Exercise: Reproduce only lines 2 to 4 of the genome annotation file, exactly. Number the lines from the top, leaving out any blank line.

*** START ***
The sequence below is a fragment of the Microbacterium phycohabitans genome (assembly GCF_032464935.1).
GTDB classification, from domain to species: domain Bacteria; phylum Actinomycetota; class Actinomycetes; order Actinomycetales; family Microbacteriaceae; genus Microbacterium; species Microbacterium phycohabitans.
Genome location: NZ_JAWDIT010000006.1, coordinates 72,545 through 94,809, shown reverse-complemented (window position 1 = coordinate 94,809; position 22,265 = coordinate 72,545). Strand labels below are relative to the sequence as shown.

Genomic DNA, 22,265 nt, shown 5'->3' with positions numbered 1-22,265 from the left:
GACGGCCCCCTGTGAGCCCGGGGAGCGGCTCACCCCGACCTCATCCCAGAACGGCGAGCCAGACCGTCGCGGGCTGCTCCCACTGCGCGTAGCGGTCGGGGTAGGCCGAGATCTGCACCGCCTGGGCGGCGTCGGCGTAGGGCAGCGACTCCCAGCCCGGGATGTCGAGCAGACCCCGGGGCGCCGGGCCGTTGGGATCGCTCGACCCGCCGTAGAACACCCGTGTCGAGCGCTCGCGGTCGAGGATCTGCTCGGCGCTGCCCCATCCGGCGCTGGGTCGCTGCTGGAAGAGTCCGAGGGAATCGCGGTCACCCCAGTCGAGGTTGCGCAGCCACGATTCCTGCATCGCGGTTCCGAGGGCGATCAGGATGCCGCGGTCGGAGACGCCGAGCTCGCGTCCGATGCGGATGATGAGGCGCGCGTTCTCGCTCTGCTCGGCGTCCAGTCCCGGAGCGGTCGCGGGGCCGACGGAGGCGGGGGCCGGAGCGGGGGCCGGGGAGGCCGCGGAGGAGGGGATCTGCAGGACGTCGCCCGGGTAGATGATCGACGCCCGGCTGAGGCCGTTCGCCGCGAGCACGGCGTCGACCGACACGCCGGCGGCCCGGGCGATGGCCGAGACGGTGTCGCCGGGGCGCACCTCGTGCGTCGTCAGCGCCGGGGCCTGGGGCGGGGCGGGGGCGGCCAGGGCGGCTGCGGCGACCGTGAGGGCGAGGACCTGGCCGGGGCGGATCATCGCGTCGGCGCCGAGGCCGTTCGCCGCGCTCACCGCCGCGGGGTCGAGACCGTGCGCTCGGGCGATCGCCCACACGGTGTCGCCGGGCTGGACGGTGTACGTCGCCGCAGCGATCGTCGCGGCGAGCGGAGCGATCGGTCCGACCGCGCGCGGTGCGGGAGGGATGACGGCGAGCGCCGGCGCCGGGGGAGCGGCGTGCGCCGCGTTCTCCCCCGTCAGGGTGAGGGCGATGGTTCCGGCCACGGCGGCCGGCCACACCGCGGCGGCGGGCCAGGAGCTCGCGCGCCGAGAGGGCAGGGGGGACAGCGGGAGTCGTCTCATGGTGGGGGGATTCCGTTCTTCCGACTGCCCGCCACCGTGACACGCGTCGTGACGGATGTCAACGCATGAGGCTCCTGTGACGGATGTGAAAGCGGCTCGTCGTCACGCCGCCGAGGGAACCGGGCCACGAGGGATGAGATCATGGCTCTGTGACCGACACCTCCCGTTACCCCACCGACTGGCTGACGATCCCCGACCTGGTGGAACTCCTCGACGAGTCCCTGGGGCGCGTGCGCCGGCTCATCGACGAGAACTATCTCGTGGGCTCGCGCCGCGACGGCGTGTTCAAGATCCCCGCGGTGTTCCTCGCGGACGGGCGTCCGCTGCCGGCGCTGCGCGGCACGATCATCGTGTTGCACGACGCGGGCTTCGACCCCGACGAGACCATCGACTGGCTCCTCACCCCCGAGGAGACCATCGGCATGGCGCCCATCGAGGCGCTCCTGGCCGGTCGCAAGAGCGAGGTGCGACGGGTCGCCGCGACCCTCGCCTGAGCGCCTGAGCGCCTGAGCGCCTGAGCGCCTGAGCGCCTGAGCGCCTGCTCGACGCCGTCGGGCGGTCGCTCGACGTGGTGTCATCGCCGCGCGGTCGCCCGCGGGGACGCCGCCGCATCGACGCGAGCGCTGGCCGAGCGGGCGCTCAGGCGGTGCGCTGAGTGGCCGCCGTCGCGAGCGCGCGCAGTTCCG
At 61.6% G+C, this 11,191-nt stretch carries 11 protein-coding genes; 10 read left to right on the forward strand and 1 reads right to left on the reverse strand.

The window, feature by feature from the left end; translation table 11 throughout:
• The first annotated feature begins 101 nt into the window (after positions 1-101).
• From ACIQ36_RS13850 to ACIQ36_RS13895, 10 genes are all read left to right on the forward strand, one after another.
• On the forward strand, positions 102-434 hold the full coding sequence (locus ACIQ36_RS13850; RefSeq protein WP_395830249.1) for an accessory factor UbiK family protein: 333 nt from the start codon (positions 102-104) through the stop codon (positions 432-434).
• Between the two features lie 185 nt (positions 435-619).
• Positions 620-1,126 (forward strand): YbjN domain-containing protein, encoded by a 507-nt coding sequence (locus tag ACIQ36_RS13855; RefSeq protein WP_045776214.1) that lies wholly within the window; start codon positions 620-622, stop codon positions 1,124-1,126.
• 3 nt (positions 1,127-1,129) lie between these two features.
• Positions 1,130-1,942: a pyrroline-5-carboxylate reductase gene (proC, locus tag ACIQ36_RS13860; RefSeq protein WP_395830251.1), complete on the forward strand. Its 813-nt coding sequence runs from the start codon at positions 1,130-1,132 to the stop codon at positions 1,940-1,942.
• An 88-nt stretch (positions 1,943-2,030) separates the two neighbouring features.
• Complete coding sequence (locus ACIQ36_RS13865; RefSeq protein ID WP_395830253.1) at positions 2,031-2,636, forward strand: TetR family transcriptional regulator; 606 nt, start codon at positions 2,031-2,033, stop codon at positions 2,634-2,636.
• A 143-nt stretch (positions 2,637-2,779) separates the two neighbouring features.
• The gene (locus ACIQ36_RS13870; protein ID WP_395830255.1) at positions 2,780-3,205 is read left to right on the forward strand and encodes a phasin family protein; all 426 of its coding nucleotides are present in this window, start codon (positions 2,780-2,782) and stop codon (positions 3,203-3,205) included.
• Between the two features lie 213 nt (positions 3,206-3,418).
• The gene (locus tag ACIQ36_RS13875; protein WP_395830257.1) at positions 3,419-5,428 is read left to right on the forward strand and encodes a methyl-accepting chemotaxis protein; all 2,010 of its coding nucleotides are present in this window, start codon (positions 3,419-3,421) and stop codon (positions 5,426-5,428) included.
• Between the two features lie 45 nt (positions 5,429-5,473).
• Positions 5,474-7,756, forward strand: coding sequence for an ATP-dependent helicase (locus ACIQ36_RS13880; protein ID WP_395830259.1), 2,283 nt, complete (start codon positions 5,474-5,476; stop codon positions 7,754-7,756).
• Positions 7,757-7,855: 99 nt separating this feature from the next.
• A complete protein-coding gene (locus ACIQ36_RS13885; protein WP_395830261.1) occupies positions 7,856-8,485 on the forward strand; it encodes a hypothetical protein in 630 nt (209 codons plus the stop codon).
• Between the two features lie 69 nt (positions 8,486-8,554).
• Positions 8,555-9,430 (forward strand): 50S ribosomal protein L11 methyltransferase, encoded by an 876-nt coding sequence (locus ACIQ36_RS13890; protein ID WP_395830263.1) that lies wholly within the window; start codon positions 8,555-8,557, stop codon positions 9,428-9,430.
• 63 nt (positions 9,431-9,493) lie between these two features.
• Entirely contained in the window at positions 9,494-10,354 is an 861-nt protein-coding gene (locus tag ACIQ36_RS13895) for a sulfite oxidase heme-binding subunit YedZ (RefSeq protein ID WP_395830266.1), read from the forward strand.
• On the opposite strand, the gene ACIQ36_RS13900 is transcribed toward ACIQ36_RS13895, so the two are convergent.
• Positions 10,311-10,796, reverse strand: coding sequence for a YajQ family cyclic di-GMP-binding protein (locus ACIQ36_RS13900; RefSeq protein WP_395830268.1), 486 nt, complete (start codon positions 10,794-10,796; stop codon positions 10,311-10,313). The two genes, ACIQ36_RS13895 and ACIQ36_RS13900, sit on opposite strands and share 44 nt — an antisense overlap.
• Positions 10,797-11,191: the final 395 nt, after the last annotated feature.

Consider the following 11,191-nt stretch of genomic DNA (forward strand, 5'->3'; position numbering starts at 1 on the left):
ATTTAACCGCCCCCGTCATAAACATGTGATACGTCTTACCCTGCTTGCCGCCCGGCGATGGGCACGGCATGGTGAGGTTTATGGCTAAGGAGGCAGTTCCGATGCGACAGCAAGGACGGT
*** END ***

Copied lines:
GTDB classification, from domain to species: domain Bacteria; phylum Actinomycetota; class Actinomycetes; order Actinomycetales; family Microbacteriaceae; genus Microbacterium; species Microbacterium phycohabitans.
Genome location: NZ_JAWDIT010000006.1, coordinates 72,545 through 94,809, shown reverse-complemented (window position 1 = coordinate 94,809; position 22,265 = coordinate 72,545). Strand labels below are relative to the sequence as shown.

Genomic DNA, 22,265 nt, shown 5'->3' with positions numbered 1-22,265 from the left: